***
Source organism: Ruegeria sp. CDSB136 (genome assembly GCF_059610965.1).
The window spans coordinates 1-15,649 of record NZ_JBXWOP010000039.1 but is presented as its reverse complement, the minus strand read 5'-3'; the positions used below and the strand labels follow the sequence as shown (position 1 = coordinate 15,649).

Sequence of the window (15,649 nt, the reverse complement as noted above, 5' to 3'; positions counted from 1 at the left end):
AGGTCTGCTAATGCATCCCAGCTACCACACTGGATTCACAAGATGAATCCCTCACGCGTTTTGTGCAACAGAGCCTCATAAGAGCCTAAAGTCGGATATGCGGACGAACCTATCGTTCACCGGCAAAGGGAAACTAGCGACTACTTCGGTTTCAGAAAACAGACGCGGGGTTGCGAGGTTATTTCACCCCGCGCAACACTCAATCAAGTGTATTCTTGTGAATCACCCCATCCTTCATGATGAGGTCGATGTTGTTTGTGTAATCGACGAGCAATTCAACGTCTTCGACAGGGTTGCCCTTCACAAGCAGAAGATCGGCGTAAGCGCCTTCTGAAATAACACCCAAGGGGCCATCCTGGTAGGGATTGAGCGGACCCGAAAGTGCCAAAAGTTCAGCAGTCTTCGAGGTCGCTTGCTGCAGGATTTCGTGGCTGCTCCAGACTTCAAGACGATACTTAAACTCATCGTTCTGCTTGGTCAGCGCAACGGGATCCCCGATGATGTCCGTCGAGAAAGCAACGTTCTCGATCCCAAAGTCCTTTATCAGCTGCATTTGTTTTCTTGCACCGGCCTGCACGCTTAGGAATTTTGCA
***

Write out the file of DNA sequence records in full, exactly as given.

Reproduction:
Source organism: Ruegeria sp. CDSB136 (genome assembly GCF_059610965.1).
The window spans coordinates 1-15,649 of record NZ_JBXWOP010000039.1 but is presented as its reverse complement, the minus strand read 5'-3'; the positions used below and the strand labels follow the sequence as shown (position 1 = coordinate 15,649).

Sequence of the window (15,649 nt, the reverse complement as noted above, 5' to 3'; positions counted from 1 at the left end):
AGGTCTGCTAATGCATCCCAGCTACCACACTGGATTCACAAGATGAATCCCTCACGCGTTTTGTGCAACAGAGCCTCATAAGAGCCTAAAGTCGGATATGCGGACGAACCTATCGTTCACCGGCAAAGGGAAACTAGCGACTACTTCGGTTTCAGAAAACAGACGCGGGGTTGCGAGGTTATTTCACCCCGCGCAACACTCAATCAAGTGTATTCTTGTGAATCACCCCATCCTTCATGATGAGGTCGATGTTGTTTGTGTAATCGACGAGCAATTCAACGTCTTCGACAGGGTTGCCCTTCACAAGCAGAAGATCGGCGTAAGCGCCTTCTGAAATAACACCCAAGGGGCCATCCTGGTAGGGATTGAGCGGACCCGAAAGTGCCAAAAGTTCAGCAGTCTTCGAGGTCGCTTGCTGCAGGATTTCGTGGCTGCTCCAGACTTCAAGACGATACTTAAACTCATCGTTCTGCTTGGTCAGCGCAACGGGATCCCCGATGATGTCCGTCGAGAAAGCAACGTTCTCGATCCCAAAGTCCTTTATCAGCTGCATTTGTTTTCTTGCACCGGCCTGCACGCTTAGGAATTTTGCA